Words and metaphors have become the weapon of choice in the debt ceiling/Obamacare debate — well, second to shutting down the government. For example, during a recent press conference President Obama said the shutdown is kind of like if you worked in a plant and said "if I don't get a raise and more vacation time I'm going to shut this place down." Jon Stewart replied, "I'm pretty sure you just described a union strike." The basic gist of it was clear though — you can't punish everyone when you don't get what you want.
Not to be left out, Republican Senator Tom Coburn compared the country's debt to a credit card. He then asked the floor for unanimous consent to use scissors to cut the card up. "That is the best evidence yet that our Congress functions at a kindergarten level," Stewart said. "Also I'm pretty sure cutting up the country's credit card doesn't make the debt go away."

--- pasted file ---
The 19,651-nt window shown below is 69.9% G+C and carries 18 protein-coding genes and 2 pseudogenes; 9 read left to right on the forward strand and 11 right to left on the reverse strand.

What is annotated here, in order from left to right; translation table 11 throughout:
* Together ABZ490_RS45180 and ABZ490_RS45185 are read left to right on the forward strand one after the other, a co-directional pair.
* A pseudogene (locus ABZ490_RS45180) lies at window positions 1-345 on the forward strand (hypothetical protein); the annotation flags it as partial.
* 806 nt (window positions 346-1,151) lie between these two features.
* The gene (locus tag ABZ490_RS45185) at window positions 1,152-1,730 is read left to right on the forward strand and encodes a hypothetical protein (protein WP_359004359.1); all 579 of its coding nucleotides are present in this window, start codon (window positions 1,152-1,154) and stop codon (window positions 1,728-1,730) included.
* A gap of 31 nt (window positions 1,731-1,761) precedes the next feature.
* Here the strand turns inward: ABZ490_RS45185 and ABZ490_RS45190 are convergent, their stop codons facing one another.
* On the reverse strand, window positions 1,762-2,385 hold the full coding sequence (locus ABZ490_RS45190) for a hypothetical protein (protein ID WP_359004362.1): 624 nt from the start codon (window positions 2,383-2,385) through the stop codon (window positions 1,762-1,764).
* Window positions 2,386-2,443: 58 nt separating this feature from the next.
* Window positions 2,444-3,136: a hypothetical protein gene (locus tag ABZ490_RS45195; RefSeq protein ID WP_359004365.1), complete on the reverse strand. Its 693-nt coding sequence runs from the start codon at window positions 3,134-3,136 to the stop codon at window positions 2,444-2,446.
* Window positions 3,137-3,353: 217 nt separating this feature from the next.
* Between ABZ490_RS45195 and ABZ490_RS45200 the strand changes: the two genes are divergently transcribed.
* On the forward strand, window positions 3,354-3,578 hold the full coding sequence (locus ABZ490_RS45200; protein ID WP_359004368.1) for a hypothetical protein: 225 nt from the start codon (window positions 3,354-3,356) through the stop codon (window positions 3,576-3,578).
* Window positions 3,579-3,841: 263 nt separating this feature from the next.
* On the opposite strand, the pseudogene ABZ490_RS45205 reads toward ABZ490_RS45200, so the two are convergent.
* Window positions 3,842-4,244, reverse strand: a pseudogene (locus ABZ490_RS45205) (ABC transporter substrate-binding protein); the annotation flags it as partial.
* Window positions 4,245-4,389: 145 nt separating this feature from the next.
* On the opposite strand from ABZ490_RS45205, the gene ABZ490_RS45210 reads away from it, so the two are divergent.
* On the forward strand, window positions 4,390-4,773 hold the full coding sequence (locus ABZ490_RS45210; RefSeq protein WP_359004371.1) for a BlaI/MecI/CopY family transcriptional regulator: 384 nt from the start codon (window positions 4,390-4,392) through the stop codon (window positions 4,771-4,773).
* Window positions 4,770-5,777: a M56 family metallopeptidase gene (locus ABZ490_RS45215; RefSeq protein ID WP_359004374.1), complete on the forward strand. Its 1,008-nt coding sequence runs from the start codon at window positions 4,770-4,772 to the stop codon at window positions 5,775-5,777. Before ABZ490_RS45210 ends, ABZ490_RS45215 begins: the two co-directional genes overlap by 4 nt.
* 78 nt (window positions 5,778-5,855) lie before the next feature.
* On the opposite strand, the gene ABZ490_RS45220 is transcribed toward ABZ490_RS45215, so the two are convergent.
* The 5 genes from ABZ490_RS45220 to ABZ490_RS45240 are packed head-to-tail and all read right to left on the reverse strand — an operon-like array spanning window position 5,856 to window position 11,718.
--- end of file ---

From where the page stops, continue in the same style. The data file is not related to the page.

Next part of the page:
But the real winner the metaphor battle is Republican Senator Mike Lee, who compared spending in Congress to going to the grocery store. But in this case, Lee only wants to buy bread, milk and eggs, but is being forced to buy/vote for a book about cowboy poetry, Barry Manilow albums, and a half ton of iron ore. "Oh, I get it. You're saying some people in Congress are being forced to pay for some stuff they don't want, and that's not fair. But unfortunately that's called being in a country with some people who aren't exactly you," Stewart explained. Then he gave his own interpretation of the grocery store metaphor:
So let's talk about what's really happening at that store. Everybody chipped in and gave you money to go to the store to buy milk, bread and eggs. And then you decided on your own, 'You know what? I don't even like fucking eggs. Eggs are a communist menace turning our country Muslim, so I'm just going to buy milk and bread.' And everybody else is like 'We passed a law that said you'd buy milk, bread and eggs. And the Supreme Court upheld that shopping list.' And that's when you burned the fucking store down.
This is, of course, just a metaphor. No one has actually set D.C. on fire, yet.
This article is from the archive of our partner The Wire.
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